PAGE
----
It’s good to be back, now that we have all regained consciousness.
As many of you know, ESPN.com columnist Peter Gammons referenced
Davenport’s EqA rankings
here at Baseball Prospectus
in his June 3
column. For Gammons, long a target of our barbs over the years, to
reference Clay’s work represents a significant step forward for him, a step
that follows his apparent embrace of OBP and his repeated references to OPS
as a tool for player comparison. Gammons deserves a lot of credit for the
change in his work over the past six months.
But more importantly, the reference is a milestone for performance
analysis. For a long time now, I’ve personally been hammering the point
that it doesn’t matter what progressive metric someone uses, be it OPS or
Runs Created or Equivalent Average or VORP or Extrapolated Runs. What
matters is getting the people in power and the people covering the game to
recognize that these tools exist and that any and all of them are better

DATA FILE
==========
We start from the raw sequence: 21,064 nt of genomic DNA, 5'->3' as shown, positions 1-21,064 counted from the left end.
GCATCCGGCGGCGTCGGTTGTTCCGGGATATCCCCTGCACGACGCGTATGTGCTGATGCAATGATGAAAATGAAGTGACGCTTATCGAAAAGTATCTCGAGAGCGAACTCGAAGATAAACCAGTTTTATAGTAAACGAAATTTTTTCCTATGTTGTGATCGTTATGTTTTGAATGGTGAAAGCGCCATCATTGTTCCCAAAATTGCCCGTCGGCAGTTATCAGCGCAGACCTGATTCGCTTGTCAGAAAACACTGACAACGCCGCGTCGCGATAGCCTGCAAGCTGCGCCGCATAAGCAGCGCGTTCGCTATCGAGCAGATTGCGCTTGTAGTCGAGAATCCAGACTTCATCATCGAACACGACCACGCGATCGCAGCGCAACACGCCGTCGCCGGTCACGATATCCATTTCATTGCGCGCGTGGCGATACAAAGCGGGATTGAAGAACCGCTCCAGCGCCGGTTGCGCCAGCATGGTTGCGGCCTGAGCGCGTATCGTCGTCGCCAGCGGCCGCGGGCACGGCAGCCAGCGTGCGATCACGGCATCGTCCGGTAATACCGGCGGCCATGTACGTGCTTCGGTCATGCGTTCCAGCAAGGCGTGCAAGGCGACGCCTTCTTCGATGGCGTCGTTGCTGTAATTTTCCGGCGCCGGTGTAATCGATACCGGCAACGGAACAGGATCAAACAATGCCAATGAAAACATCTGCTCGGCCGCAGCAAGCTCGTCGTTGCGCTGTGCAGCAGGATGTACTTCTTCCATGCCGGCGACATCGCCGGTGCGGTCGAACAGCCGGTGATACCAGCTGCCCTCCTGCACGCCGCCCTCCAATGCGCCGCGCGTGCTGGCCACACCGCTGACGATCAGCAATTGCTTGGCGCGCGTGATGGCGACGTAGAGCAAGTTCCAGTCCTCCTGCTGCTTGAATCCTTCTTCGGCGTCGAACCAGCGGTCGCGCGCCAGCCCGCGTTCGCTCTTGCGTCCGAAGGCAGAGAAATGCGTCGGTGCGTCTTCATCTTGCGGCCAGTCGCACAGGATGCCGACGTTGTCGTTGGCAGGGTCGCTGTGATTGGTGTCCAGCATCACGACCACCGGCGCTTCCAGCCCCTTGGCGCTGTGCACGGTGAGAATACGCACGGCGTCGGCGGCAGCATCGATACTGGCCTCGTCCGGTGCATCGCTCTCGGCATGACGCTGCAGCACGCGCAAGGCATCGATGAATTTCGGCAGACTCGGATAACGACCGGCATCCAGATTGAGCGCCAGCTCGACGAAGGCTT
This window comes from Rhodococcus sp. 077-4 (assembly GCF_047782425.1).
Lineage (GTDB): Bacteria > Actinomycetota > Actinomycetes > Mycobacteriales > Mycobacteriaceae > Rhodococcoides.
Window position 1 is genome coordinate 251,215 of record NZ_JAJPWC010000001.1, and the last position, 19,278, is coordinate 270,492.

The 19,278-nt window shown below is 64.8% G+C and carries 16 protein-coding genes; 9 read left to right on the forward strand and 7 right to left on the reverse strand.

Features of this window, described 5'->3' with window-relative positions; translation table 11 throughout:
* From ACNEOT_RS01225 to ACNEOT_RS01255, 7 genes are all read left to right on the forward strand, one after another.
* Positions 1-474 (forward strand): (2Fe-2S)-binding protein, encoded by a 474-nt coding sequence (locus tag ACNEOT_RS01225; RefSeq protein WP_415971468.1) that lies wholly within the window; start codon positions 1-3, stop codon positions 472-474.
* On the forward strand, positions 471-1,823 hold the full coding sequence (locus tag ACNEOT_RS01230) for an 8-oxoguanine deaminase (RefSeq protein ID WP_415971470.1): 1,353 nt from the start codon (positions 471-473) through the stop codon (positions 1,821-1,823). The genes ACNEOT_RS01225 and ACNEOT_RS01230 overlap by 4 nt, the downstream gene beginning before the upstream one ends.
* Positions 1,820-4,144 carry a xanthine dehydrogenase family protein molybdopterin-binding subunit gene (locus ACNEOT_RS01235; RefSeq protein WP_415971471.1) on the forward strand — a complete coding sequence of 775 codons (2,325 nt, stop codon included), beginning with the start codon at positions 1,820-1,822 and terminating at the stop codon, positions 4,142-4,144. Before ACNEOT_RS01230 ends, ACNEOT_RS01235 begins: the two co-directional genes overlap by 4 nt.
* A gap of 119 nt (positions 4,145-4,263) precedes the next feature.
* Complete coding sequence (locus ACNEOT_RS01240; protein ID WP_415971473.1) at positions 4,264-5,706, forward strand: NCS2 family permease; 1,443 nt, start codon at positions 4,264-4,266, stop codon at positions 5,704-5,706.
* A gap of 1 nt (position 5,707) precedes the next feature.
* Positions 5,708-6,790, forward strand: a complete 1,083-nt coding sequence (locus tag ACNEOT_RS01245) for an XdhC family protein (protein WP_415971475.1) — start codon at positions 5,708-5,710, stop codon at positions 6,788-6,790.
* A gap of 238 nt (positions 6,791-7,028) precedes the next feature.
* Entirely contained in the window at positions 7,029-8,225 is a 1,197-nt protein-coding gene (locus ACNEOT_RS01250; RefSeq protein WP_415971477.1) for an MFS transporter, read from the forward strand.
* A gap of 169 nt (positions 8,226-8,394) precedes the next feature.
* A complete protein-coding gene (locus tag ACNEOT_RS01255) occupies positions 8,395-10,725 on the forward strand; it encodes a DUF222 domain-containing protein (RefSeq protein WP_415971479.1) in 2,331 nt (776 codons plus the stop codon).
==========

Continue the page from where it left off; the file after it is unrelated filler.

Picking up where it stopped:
than the traditional metrics.
With the work of Billy Beane in Oakland and Dan O’Dowd in Colorado, and the
introduction of OPS and EqA into the work of the media through people like
Mark Wolfson and, now, Gammons, we’re starting to see this happen. The
points that performance analysts have been pounding for years are slowly
starting to make inroads: strike-zone judgment is an increasingly
appreciated skill for batters. Pitchers are being handled with greater
care. No, these things aren’t happening everywhere–hi, Dusty–but they are
happening and they will happen more as the teams that embrace these
concepts have success and the media outlets that push a higher level of
baseball coverage get positive feedback.
Saturday was another victory for the Empiricists. The war isn’t over, but
when we tell our kids about it, winning this battle will be one of the
Joe Sheehan can be reached at firstname.lastname@example.org.